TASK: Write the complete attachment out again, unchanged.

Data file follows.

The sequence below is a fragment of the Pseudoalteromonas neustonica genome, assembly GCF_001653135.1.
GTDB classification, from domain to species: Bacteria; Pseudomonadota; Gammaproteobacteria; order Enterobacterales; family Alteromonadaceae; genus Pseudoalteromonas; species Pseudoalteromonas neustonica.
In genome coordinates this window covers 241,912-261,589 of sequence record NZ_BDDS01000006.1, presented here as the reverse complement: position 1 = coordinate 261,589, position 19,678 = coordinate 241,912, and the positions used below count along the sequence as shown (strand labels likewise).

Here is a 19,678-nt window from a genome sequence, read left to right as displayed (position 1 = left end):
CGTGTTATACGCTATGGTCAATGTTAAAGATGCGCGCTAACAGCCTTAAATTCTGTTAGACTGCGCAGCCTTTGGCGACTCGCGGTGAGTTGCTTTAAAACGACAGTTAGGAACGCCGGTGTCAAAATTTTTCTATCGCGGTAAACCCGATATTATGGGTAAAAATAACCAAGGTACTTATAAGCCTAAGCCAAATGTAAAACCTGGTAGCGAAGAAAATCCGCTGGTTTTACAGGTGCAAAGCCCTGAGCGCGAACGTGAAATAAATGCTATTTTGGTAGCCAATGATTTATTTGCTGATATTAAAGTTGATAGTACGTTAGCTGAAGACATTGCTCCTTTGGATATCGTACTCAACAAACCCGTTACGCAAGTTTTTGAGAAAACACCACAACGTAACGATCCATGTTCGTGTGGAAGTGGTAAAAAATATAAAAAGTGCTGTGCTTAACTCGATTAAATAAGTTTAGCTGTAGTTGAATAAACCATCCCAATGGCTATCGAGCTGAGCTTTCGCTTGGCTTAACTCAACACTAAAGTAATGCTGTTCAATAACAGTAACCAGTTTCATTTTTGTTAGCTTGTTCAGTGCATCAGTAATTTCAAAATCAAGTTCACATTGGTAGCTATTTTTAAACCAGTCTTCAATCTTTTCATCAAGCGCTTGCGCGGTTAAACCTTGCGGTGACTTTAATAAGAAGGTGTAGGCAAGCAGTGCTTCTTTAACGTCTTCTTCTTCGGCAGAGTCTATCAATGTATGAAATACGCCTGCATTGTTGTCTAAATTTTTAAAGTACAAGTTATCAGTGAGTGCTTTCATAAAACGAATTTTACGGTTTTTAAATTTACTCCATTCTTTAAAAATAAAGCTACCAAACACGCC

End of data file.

The sequence below is a fragment of the Pseudoalteromonas neustonica genome, assembly GCF_001653135.1.
GTDB classification, from domain to species: Bacteria; Pseudomonadota; Gammaproteobacteria; order Enterobacterales; family Alteromonadaceae; genus Pseudoalteromonas; species Pseudoalteromonas neustonica.
In genome coordinates this window covers 241,912-261,589 of sequence record NZ_BDDS01000006.1, presented here as the reverse complement: position 1 = coordinate 261,589, position 19,678 = coordinate 241,912, and the positions used below count along the sequence as shown (strand labels likewise).

Here is a 19,678-nt window from a genome sequence, read left to right as displayed (position 1 = left end):
CGTGTTATACGCTATGGTCAATGTTAAAGATGCGCGCTAACAGCCTTAAATTCTGTTAGACTGCGCAGCCTTTGGCGACTCGCGGTGAGTTGCTTTAAAACGACAGTTAGGAACGCCGGTGTCAAAATTTTTCTATCGCGGTAAACCCGATATTATGGGTAAAAATAACCAAGGTACTTATAAGCCTAAGCCAAATGTAAAACCTGGTAGCGAAGAAAATCCGCTGGTTTTACAGGTGCAAAGCCCTGAGCGCGAACGTGAAATAAATGCTATTTTGGTAGCCAATGATTTATTTGCTGATATTAAAGTTGATAGTACGTTAGCTGAAGACATTGCTCCTTTGGATATCGTACTCAACAAACCCGTTACGCAAGTTTTTGAGAAAACACCACAACGTAACGATCCATGTTCGTGTGGAAGTGGTAAAAAATATAAAAAGTGCTGTGCTTAACTCGATTAAATAAGTTTAGCTGTAGTTGAATAAACCATCCCAATGGCTATCGAGCTGAGCTTTCGCTTGGCTTAACTCAACACTAAAGTAATGCTGTTCAATAACAGTAACCAGTTTCATTTTTGTTAGCTTGTTCAGTGCATCAGTAATTTCAAAATCAAGTTCACATTGGTAGCTATTTTTAAACCAGTCTTCAATCTTTTCATCAAGCGCTTGCGCGGTTAAACCTTGCGGTGACTTTAATAAGAAGGTGTAGGCAAGCAGTGCTTCTTTAACGTCTTCTTCTTCGGCAGAGTCTATCAATGTATGAAATACGCCTGCATTGTTGTCTAAATTTTTAAAGTACAAGTTATCAGTGAGTGCTTTCATAAAACGAATTTTACGGTTTTTAAATTTACTCCATTCTTTAAAAATAAAGCTACCAAACACGCC